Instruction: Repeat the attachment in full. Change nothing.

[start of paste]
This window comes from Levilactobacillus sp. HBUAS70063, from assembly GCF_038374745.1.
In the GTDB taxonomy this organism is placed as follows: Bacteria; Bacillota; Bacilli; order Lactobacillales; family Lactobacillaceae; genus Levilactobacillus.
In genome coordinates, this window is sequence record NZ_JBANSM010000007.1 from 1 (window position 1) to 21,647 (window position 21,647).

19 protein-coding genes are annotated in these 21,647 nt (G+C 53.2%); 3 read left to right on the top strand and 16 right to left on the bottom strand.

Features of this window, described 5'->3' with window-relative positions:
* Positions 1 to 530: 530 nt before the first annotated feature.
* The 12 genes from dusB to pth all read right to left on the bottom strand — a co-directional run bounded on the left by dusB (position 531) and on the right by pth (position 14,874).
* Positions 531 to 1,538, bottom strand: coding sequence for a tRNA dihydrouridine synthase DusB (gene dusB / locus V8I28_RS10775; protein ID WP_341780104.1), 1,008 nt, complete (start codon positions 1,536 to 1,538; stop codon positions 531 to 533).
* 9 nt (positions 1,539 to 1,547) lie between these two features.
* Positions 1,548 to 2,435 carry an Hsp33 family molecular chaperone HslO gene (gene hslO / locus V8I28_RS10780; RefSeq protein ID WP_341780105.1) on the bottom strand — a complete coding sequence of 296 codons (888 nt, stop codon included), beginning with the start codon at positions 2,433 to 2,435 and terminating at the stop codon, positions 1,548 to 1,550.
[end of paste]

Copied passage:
This window comes from Levilactobacillus sp. HBUAS70063, from assembly GCF_038374745.1.
In the GTDB taxonomy this organism is placed as follows: Bacteria; Bacillota; Bacilli; order Lactobacillales; family Lactobacillaceae; genus Levilactobacillus.
In genome coordinates, this window is sequence record NZ_JBANSM010000007.1 from 1 (window position 1) to 21,647 (window position 21,647).

19 protein-coding genes are annotated in these 21,647 nt (G+C 53.2%); 3 read left to right on the top strand and 16 right to left on the bottom strand.

Features of this window, described 5'->3' with window-relative positions:
* Positions 1 to 530: 530 nt before the first annotated feature.
* The 12 genes from dusB to pth all read right to left on the bottom strand — a co-directional run bounded on the left by dusB (position 531) and on the right by pth (position 14,874).
* Positions 531 to 1,538, bottom strand: coding sequence for a tRNA dihydrouridine synthase DusB (gene dusB / locus V8I28_RS10775; protein ID WP_341780104.1), 1,008 nt, complete (start codon positions 1,536 to 1,538; stop codon positions 531 to 533).
* 9 nt (positions 1,539 to 1,547) lie between these two features.
* Positions 1,548 to 2,435 carry an Hsp33 family molecular chaperone HslO gene (gene hslO / locus V8I28_RS10780; RefSeq protein ID WP_341780105.1) on the bottom strand — a complete coding sequence of 296 codons (888 nt, stop codon included), beginning with the start codon at positions 2,433 to 2,435 and terminating at the stop codon, positions 1,548 to 1,550.